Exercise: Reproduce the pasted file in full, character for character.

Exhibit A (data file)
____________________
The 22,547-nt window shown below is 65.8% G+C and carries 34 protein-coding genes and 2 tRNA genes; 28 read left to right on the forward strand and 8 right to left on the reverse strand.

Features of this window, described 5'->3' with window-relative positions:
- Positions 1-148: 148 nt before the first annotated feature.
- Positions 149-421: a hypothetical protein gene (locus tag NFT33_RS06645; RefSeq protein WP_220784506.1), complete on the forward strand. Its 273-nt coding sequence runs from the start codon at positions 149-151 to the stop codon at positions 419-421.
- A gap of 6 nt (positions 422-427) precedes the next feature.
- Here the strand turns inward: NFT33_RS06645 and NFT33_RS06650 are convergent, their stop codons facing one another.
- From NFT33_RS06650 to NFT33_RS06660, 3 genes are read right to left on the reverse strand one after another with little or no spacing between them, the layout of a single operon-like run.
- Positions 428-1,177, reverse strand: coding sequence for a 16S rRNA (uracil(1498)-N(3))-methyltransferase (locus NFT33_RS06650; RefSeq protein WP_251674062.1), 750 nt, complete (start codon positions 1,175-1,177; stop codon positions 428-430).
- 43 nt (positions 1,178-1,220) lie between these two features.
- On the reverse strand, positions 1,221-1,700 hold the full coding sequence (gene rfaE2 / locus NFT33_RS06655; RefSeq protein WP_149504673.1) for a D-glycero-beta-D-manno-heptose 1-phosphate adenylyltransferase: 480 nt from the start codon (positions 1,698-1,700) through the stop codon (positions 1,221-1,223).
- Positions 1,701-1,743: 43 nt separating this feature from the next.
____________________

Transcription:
The 22,547-nt window shown below is 65.8% G+C and carries 34 protein-coding genes and 2 tRNA genes; 28 read left to right on the forward strand and 8 right to left on the reverse strand.

Features of this window, described 5'->3' with window-relative positions:
- Positions 1-148: 148 nt before the first annotated feature.
- Positions 149-421: a hypothetical protein gene (locus tag NFT33_RS06645; RefSeq protein WP_220784506.1), complete on the forward strand. Its 273-nt coding sequence runs from the start codon at positions 149-151 to the stop codon at positions 419-421.
- A gap of 6 nt (positions 422-427) precedes the next feature.
- Here the strand turns inward: NFT33_RS06645 and NFT33_RS06650 are convergent, their stop codons facing one another.
- From NFT33_RS06650 to NFT33_RS06660, 3 genes are read right to left on the reverse strand one after another with little or no spacing between them, the layout of a single operon-like run.
- Positions 428-1,177, reverse strand: coding sequence for a 16S rRNA (uracil(1498)-N(3))-methyltransferase (locus NFT33_RS06650; RefSeq protein WP_251674062.1), 750 nt, complete (start codon positions 1,175-1,177; stop codon positions 428-430).
- 43 nt (positions 1,178-1,220) lie between these two features.
- On the reverse strand, positions 1,221-1,700 hold the full coding sequence (gene rfaE2 / locus NFT33_RS06655; RefSeq protein WP_149504673.1) for a D-glycero-beta-D-manno-heptose 1-phosphate adenylyltransferase: 480 nt from the start codon (positions 1,698-1,700) through the stop codon (positions 1,221-1,223).
- Positions 1,701-1,743: 43 nt separating this feature from the next.